Romanian football in the 1930s – Balkan cream

IT WAS 35 years ago that Steaua Bucharest became the first Romanian team to win a major European prize and also the first from the east to lift the trophy with the rather large ears. Romania have, all too often, been dismissed as also-rans, even though they have produced some outstanding players over the decades.

Romania rarely ventured outside the Balkans for many years, and then in the post second world war era, were more comfortable playing fellow communist states. But in the 1930s, Romania were far more adventurous than, for example, England, and were among the pioneers who took part in the fledgling FIFA World Cup, appearing in 1930, 1934 and 1938. England didn’t join the World Cup party until 1950.

In the inter-war years, Romania went through considerable change as the country’s industrial sector grew significantly. Agriculture was still the main employer, though, although foreign investment was becoming more prevalent, notably from France and increasingly in the 1930s, Germany. 


Industrialisation supported the growth of football in Romania. The game progressed via two main arteries of development: the Transylvanian side of the nation, dominated by academics and the bourgeoisie and later handed on to the working class; and the influence of foreigners and the oil companies. Romania, before world war one, had very little heavy industry. In 1902, for instance, less than 200,000 people worked in industry, around 2% of the population. The oil industry sprung up after legislation made it easier for foreign oil companies to bring their extraction skills to Romania, predominantly in the Pitesti-Câmpina and Bacau area. 

Foreigners were really behind the formation of the early football clubs. German workers in the oil fields created Olimpia in 1904, along with young Romanians. They were based in Bucharest and won the first two championships before converting to rugby in 1915 and ultimately being dissolved in 1946. Their big rivals were Colentina, another Bucharest side formed by British textile workers from the Colentina Cotton Factory. They were also dissolved after the second world war. American and Dutch workers from Standard Oil formed Româno-Americanâ FC in Ploiesti, later moving to Bucharest. The club won the league in 1915, but was extinct by 1916.

After the first world war, Romanian football was dominated by a club from outside the capital city, Chinezul Timisoara. Formed in 1910 as Temesvári Kinizsi SE, reflecting a huge Hungarian influence, they were named after an army general. They were also supported by the local rail workers association. Chinezul won the title every season from 1921-22 to 1926-27, but success came at a cost. In 1927, the club was staring at the prospect of bankruptcy, largely due to the departure of founder and president Dr. Cornel Lazâr, who went on to form another Timisoara club, Ripensia. Lazâr left Chinezul due to a dispute over embezzlement of club funds involving another official. With his exit, most of the club’s best players also left, seven of them joining Ripensia to build the first fully professional club.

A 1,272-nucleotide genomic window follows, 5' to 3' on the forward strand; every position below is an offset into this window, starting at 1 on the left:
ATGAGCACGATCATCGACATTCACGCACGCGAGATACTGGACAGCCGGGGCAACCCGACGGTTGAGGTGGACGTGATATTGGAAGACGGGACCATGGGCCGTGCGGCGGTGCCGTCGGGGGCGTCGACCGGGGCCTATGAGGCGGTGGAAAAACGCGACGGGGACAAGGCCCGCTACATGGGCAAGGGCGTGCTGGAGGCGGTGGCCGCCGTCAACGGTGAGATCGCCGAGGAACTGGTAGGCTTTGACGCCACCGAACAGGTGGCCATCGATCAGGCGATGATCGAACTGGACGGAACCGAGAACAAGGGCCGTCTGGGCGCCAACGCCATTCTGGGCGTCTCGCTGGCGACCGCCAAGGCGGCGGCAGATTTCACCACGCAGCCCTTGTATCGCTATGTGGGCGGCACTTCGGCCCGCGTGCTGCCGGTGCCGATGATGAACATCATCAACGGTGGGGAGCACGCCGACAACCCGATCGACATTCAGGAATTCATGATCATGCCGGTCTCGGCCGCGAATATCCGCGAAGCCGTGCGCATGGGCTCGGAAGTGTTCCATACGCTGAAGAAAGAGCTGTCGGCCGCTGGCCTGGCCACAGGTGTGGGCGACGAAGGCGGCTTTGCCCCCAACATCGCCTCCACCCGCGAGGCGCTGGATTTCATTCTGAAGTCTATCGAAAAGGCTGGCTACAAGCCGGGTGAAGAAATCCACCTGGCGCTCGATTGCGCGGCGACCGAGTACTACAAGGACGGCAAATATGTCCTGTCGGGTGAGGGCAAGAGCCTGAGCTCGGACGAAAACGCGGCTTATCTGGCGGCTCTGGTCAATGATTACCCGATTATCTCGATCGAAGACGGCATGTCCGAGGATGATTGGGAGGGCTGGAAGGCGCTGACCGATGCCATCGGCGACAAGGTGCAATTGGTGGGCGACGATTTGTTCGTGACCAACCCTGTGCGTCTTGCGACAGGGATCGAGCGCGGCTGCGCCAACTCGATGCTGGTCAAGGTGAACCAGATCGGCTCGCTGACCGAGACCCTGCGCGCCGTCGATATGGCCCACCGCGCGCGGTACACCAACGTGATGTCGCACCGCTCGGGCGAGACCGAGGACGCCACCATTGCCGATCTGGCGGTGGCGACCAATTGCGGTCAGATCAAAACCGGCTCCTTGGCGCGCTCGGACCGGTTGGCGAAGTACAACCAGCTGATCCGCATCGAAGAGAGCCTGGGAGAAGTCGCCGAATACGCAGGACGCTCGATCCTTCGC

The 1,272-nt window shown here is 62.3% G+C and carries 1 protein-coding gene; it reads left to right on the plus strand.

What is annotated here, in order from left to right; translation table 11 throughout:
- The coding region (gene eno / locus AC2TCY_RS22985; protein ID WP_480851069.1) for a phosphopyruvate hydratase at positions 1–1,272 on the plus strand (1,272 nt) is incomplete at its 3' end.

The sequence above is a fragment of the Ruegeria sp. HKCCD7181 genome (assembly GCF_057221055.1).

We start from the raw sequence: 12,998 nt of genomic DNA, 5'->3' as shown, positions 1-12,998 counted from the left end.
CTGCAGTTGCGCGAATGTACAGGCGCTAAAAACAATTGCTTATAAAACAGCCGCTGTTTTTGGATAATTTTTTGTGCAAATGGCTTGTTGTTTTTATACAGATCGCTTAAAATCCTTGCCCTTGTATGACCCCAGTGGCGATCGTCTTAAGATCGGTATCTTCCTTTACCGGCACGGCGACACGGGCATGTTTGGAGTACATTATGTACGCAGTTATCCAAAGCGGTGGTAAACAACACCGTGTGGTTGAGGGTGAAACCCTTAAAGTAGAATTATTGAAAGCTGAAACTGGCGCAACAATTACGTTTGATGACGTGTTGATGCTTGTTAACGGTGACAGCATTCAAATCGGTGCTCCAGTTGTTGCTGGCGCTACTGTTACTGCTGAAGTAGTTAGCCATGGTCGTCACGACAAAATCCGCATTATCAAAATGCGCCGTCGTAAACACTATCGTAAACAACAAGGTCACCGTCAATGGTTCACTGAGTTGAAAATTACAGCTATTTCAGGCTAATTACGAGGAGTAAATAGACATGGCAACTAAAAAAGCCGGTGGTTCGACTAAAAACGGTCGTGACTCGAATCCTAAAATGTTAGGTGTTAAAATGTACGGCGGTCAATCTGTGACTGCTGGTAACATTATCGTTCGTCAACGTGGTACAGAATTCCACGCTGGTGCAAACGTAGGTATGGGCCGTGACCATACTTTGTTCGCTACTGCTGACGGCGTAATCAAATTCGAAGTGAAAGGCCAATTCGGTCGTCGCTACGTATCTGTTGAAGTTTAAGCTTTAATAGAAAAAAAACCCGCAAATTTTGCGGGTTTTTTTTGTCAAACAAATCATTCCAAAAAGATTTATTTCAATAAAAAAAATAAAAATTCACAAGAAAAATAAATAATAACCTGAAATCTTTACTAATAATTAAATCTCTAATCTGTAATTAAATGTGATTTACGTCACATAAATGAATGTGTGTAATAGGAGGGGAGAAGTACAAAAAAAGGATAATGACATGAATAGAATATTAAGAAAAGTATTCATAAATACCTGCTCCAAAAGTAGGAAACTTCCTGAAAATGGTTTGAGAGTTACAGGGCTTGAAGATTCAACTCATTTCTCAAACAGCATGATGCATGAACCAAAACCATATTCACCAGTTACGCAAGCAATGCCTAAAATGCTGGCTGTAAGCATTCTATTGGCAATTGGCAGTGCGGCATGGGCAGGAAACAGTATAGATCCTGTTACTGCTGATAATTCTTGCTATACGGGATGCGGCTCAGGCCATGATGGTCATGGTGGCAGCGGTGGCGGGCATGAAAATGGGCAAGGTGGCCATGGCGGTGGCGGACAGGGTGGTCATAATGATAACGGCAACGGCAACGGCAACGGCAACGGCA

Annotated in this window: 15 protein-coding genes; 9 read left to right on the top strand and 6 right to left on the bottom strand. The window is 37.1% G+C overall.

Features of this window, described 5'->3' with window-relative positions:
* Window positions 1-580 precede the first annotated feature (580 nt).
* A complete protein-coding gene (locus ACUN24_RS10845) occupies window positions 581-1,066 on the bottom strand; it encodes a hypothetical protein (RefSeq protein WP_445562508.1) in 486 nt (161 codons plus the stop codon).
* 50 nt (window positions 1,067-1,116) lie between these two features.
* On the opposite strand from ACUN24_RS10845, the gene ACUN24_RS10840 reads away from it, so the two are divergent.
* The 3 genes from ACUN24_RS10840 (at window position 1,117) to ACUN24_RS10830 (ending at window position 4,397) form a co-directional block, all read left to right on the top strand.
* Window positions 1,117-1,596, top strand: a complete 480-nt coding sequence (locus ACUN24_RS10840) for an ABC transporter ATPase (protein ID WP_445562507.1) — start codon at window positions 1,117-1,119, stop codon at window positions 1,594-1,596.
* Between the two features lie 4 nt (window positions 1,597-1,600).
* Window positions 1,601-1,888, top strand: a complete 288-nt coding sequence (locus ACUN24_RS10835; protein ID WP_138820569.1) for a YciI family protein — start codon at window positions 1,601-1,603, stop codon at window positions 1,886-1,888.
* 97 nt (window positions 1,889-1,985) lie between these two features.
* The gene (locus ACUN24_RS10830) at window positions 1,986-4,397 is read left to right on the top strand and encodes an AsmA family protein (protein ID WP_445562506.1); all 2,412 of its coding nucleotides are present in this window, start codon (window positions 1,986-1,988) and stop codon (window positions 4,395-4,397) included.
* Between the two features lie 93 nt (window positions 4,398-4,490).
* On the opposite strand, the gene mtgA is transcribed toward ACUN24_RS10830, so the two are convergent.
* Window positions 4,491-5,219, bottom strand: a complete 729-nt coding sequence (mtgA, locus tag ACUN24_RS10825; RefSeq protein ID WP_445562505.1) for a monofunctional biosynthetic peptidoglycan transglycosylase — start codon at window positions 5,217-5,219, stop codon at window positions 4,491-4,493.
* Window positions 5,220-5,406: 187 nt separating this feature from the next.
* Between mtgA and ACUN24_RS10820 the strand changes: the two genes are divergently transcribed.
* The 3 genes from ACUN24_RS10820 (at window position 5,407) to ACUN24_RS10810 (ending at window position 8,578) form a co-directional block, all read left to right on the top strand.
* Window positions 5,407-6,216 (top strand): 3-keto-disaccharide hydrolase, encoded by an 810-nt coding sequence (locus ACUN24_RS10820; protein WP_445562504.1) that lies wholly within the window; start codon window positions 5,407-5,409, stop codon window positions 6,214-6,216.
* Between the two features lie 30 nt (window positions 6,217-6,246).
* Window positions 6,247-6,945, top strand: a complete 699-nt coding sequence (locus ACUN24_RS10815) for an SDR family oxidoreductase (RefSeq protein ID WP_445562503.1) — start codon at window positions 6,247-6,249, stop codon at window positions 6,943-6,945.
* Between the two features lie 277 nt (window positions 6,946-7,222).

Romania began playing international matches in 1922 and entered the Olympic Games in 1924, losing 6-0 to the Netherlands in Paris. It wasn’t until the late 1920s that they started to become noticeable, competing in the Balkan Cup and also taking part in the inaugural World Cup in 1930.

The Balkan Cup was partly inspired by the success of the Coupe Internationale européene (latterly known as the Dr. Gerö Cup), a competition founded by Hugo Meisl. The first edition took place between 1929 and 1931 and involved Yugoslavia, Greece, Bulgaria and Romania. Before Romania took part in the first games, former army officer Constantin Radulescu was appointment manager, succeeding Teofil Morariu. Their first Balkan Cup game was on October 10 1929 in Bucharest against Yugoslavia, which they won 2-1.

Their next game in the competition was also in Bucharest, against Greece. They were far too strong for the Greeks, winning 8-1, with Rudolf Wetzer, a 28 year-old Jewish striker who played for Budapest’s Ujpest before joining Juventus Bucaresti, scoring five times.